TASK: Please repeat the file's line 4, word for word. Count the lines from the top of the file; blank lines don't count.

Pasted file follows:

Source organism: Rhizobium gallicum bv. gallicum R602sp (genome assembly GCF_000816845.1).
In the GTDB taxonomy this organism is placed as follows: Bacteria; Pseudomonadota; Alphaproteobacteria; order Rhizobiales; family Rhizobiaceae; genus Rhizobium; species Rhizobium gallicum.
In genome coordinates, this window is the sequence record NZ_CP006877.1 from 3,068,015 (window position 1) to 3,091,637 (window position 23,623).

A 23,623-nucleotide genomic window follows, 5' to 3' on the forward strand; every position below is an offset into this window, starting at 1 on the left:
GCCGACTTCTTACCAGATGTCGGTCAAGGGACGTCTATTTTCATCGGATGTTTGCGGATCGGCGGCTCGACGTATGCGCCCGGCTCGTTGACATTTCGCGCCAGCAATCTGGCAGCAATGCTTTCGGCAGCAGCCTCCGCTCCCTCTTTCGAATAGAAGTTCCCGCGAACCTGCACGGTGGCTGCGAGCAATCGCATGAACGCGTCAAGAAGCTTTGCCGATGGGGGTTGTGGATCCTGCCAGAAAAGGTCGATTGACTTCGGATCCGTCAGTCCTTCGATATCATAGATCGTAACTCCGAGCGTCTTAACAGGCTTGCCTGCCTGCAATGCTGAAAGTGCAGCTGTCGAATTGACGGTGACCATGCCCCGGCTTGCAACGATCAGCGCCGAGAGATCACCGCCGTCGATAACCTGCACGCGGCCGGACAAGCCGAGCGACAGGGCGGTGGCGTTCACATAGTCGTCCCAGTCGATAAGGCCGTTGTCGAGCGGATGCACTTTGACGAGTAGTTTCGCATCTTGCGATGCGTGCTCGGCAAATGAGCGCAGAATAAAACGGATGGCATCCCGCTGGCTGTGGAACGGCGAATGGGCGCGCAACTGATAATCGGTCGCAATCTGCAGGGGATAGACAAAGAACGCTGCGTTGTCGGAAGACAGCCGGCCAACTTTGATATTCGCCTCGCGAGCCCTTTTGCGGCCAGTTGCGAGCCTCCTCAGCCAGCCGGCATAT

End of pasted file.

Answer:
A 23,623-nucleotide genomic window follows, 5' to 3' on the forward strand; every position below is an offset into this window, starting at 1 on the left: